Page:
What's New in Cough and Cold Medications for Kids?
Ms. Terrie is a clinical pharmacy writer based in Haymarket, Virginia.
Statistics reveal that an estimated 95 million packages of cough and cold medications are purchased each year for use in children,1 and with the FDA advisory issued earlier this year on the use of these products in the pediatric population, many parents and caregivers will be seeking advice from their pharmacist.
Last fall the FDA assembled a joint meeting of the Pediatric Committee and the Nonprescription Drug Advisory Committee, and this advisory panel issued recommendations on the use of cough and cold preparations in children under 6 years of age. The panel's recommendations were based on results from multiple studies that reported a lack of effectiveness regarding pediatric cold medications and risks of potential adverse effects, especially in children younger than 2 years of age.2,3 Serious adverse effects have been associated with accidental overdose, unintentional misuse, and drug?drug interactions in children given standard doses.1 The panel reviewed the following categories of drugs:
- Cough expectorants
- Cough suppressants
FDA Advice on the Use of Cough and Cold Products (Aged 2 to 11 years)
Pending completion of the FDA?s ongoing review, parents and caregivers who choose to administer OTC cough and cold medicines to children aged 2 to 11 years should:
- Follow the dosing directions on the label of any OTC medication
- Understand that these drugs will not cure or shorten the duration of the common cold
- Check the Drug Facts label to learn what active ingredients are in the products because many OTC cough and cold products contain multiple active ingredients
- Only use measuring spoons or cups that come with the medicine or those made specially for measuring drugs
- The FDA recommends that anyone with questions contact a physician, pharmacist, or other health care professional to discuss how to treat a child with a cough or cold
Adapted from reference 4.
Although many medical experts may agree that the risks from pediatric cough and cold medications may be low, some experts still feel the recommendations are needed.2 On January 17, 2008, the FDA issued a public health advisory recommending that OTC cough and cold products not be used in children under 2 years of age because serious adverse effects can occur.4 The FDA also is working to complete a review on the safety of OTC cough and cold medications in children aged 2 to 11 years and plans to issue a recommendation on the use of these products in this age group once that review is completed.4 The box at right lists the FDA's current advice for children aged 2 to 11 years.
Prior to the FDA panel's recommendations, the Consumer Healthcare Products Association (CHPA) issued a press release in October stating that a number of major manufacturers voluntarily agreed to discontinue the marketing of cough and cold products for children under 2 years of age.5 The CHPA Education Foundation has a Web site (www.otcsafety.org/Parents) for parents seeking information on the use of these medicines in children.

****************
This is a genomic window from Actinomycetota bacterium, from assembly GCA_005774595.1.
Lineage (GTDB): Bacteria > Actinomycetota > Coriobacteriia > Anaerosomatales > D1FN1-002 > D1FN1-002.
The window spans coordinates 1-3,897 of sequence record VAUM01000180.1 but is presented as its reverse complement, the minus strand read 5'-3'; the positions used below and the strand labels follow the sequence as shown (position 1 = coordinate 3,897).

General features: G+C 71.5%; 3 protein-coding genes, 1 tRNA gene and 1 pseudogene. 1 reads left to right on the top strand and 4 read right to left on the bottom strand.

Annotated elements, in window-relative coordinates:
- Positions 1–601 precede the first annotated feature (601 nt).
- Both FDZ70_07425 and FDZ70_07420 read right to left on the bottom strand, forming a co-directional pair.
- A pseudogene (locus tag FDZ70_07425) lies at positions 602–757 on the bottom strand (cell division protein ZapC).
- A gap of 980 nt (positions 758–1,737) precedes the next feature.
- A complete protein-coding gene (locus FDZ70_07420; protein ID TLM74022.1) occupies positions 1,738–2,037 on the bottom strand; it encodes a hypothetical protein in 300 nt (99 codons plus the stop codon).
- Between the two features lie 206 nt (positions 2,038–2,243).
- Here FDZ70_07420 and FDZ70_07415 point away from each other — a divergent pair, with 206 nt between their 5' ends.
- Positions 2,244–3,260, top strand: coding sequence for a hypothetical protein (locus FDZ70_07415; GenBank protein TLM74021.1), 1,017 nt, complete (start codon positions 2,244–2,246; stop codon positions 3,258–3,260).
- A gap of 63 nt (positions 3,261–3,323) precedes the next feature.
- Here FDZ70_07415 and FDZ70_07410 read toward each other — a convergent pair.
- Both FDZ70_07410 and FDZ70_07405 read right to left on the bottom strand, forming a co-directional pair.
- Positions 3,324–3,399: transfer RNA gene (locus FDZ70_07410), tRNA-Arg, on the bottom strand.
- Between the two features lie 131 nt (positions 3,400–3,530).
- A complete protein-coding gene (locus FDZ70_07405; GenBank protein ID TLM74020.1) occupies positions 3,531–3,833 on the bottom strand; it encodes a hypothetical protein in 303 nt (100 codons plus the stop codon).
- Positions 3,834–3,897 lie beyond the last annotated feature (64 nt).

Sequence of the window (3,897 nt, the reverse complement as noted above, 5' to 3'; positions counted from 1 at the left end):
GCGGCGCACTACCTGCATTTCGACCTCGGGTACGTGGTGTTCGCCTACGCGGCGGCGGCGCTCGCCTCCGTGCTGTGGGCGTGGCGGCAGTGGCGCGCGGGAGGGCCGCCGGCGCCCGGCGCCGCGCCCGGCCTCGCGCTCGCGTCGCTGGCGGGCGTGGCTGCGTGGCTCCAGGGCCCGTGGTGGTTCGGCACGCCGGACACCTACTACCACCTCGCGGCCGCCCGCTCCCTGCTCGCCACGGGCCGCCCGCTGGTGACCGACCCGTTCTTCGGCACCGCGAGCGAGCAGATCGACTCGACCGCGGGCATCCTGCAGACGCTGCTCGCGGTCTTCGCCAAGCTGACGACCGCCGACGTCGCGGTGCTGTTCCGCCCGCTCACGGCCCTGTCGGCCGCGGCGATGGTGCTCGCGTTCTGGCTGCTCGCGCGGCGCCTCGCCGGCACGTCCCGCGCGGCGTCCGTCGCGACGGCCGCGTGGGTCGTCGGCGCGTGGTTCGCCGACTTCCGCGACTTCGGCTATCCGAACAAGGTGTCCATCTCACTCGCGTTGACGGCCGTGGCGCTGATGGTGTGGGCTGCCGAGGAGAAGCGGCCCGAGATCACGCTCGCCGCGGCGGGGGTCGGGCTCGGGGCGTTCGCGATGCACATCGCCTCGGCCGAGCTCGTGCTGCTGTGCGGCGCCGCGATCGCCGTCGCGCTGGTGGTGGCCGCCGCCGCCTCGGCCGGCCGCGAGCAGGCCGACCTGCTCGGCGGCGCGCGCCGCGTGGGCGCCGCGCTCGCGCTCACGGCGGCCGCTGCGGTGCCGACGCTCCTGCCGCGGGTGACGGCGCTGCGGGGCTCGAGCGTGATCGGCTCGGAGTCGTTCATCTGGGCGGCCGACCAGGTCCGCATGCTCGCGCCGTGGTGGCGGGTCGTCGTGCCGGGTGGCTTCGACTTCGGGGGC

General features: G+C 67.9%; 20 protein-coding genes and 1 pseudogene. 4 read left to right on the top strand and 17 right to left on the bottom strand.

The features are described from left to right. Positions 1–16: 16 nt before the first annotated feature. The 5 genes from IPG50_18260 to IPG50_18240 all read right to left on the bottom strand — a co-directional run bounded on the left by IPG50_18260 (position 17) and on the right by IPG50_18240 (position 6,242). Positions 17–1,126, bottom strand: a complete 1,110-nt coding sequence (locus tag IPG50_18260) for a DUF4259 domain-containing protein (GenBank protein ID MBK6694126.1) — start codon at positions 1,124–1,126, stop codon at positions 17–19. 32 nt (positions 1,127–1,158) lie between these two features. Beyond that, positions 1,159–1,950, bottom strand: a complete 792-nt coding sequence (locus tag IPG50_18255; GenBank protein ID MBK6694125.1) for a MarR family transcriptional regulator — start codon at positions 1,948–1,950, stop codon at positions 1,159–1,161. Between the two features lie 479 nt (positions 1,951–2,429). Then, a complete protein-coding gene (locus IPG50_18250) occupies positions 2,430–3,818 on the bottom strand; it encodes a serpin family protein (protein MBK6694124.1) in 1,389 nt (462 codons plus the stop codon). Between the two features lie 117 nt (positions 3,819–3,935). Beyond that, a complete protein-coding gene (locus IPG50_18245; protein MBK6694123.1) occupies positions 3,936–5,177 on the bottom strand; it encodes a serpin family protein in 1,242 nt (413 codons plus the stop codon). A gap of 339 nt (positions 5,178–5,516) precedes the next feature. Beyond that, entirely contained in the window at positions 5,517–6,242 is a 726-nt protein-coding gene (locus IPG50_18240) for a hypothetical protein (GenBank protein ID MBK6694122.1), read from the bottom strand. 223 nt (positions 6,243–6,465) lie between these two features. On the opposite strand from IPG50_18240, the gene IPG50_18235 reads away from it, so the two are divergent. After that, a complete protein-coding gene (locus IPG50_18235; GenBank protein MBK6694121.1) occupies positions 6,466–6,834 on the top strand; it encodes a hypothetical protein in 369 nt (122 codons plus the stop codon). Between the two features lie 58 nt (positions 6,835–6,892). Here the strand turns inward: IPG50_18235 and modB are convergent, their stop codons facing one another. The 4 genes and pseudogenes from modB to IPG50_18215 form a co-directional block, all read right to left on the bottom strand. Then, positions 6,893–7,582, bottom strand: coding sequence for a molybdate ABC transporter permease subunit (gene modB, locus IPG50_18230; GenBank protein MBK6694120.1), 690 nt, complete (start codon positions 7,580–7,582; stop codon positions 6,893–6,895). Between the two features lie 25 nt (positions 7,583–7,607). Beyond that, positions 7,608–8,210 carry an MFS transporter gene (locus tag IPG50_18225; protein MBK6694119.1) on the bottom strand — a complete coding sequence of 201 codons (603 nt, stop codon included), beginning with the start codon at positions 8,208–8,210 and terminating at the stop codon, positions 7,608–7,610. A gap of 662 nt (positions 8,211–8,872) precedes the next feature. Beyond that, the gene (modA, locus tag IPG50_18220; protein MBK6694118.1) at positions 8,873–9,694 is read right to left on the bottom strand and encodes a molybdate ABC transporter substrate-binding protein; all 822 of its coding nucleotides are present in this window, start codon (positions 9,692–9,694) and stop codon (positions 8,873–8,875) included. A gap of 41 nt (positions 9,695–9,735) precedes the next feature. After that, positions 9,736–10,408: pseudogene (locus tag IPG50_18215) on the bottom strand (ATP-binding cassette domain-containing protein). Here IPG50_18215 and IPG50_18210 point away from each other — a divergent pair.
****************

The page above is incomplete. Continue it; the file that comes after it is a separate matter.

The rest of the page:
In addition, to assist parents and caregivers in managing colds in children, the American Academy of Pediatrics recommends the following6:
- Administer acetaminophen or ibuprofen (not aspirin) if fever is present
- Ensure adequate hydration
- Use a cool mist humidifier to relieve nasal passages
- Administer saline nose drops to thin mucus
- Use a suction bulb in babies to clear mucus
Given these new guidelines for the use of cough and cold products in children, pharmacists should seize every opportunity to ensure that parents and caregivers are counseled effectively about the appropriate use of these medications.
- Sharfstein, JM, North, M, and Serwint, JR. Over the counter but no longer under the radar-pediatric cough and cold medications. N Engl J Med. 2007;357:2321-2324.
- Nonprescription Drug Advisory Committee Meeting. FDA Web site. www.fda.gov/~2007-4323b1-02-FDA.pdf.
- Kid's Cold Medicines: New Guidelines. WebMD Web site. www.webmd.com/a-to-z-guides/kids-cold-medicines-new-guidelines.
- FDA Releases Recommendations Regarding Use of Over-the-Counter Cough and Cold Products [press release]. FDA Web site. www.fda.gov/bbs/topics/NEWS/2008/NEW01778.html.
- Makers of OTC Cough and Cold Medicines Announce Voluntary Withdrawal of Oral Infant Medicines [press release]. Consumer Healthcare Products Web site. www.chpa-info.org/~2007/10_11_07_CCMedicines.htm.
- Childhood Infections. American Pediatric Association Web site. www.aap.org/publiced/BR_Infections.htm.
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The American Dietetic Association recently joined 3 other groups in filing a joint citizen?s petition to the FDA regarding weight-loss claims made by the marketers of dietary supplement?containing aids. The groups want the agency to make changes in the regulation of weight-loss supplements so the manufacturers would be mandated, on the basis of valid scientific evidence, to have prior FDA approval of weight-loss claims. Normally, regulating weight-loss claims made in advertising has fallen under the Federal Trade Commission (FTC). The citizen?s petition argues that if the FDA ruled in favor that weight-loss claims are a disease state claim, the FTC would no longer have regulating authority.
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